State law forbids the US Fish and Wildlife Service from so much as reviewing the state contractor’s paperwork, an August article in the Chronicle reported. Even stranger, the editorial reports, the comptroller’s office keeps the identities of the landowners participating in the habitat enhancement program a secret.

And of course, because this is Texas, the editorial mentions that independent oil producers are worried that the lobbyist group monitoring the lizards will favor large producers over the independents.

Read the whole editorial in the Houston Chronicle, here.
Read the news article about the lizard monitoring, in the Chronicle’s oil industry news section, here.

Photo: Dunes sagebrush lizard, courtesy USFWS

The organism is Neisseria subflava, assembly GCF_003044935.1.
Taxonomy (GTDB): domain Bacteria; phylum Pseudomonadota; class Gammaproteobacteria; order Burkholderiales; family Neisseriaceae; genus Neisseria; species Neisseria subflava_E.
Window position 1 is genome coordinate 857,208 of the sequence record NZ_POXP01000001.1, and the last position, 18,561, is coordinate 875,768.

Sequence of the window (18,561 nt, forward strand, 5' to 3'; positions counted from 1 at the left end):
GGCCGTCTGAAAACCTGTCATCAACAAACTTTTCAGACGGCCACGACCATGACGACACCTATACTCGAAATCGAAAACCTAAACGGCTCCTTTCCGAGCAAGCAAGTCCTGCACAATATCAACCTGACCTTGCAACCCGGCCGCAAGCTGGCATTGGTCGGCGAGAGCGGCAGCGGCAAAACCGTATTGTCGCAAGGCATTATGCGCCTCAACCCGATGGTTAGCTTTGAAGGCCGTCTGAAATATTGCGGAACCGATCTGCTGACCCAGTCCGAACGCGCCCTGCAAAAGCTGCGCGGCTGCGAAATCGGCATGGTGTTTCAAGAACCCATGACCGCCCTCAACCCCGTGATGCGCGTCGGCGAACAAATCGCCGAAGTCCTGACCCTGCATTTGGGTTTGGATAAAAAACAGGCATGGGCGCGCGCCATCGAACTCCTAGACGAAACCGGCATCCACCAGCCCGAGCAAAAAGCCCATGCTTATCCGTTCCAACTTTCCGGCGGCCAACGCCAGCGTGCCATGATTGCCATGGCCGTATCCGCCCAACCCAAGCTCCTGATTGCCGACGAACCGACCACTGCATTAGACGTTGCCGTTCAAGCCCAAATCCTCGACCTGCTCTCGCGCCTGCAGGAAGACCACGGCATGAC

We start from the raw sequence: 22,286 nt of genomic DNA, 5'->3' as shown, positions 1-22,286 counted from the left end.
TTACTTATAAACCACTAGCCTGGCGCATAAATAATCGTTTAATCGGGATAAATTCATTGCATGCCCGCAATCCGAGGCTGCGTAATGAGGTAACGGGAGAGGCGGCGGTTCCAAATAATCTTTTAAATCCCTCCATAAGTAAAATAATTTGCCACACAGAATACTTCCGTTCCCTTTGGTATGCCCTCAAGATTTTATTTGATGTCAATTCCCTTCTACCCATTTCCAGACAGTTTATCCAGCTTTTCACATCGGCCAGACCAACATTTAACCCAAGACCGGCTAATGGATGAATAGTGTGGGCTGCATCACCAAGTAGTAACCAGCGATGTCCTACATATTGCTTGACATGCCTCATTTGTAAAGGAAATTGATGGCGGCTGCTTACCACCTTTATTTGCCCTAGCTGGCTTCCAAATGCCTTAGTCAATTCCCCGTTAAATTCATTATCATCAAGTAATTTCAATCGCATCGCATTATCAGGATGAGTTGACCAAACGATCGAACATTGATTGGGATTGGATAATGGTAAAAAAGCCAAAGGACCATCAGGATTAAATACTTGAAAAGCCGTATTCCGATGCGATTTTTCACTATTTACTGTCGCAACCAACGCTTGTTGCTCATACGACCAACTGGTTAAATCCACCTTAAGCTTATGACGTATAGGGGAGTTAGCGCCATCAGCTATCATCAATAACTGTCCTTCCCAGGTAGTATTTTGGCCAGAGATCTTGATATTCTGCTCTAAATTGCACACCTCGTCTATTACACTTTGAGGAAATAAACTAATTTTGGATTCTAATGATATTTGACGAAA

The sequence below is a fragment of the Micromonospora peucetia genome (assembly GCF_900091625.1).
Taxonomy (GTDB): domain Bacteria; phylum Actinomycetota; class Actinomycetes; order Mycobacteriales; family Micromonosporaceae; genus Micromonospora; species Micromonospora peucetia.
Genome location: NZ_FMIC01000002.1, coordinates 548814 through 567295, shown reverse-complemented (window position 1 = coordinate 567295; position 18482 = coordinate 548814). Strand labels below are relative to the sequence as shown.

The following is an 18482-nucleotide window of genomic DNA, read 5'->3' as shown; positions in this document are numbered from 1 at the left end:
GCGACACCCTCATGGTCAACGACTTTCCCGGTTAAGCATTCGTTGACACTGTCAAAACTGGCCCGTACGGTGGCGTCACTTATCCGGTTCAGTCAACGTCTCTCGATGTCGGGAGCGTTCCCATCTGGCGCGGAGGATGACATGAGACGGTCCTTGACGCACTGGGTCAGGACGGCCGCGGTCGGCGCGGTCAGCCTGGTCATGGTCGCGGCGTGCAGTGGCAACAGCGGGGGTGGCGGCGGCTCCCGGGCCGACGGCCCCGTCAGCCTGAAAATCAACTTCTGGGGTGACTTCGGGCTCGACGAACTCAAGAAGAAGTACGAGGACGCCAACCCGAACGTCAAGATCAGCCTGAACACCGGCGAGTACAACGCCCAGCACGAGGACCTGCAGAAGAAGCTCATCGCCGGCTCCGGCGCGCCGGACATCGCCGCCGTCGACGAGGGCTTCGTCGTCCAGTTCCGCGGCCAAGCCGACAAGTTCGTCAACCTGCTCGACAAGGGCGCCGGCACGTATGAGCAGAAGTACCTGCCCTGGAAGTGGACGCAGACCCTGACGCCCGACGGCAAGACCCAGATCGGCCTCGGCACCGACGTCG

US Fish and Wildlife Service Gov’t Shutdown News

Because the federal government shutdown has shutdown not only the USFWS website, but all the DOI websites, here is the USFWS press release announcing its operations or lack there of during the shutdown:

U.S. Fish and Wildlife Service Suspends Operations Due to Federal Government Lapse in Appropriations

Because of the shutdown of the federal government caused by the lapse in appropriations, the U.S. Fish and Wildlife Service will suspend most programs and operations, including public access to all National Wildlife Refuges and all activities on refuge lands including hunting and fishing.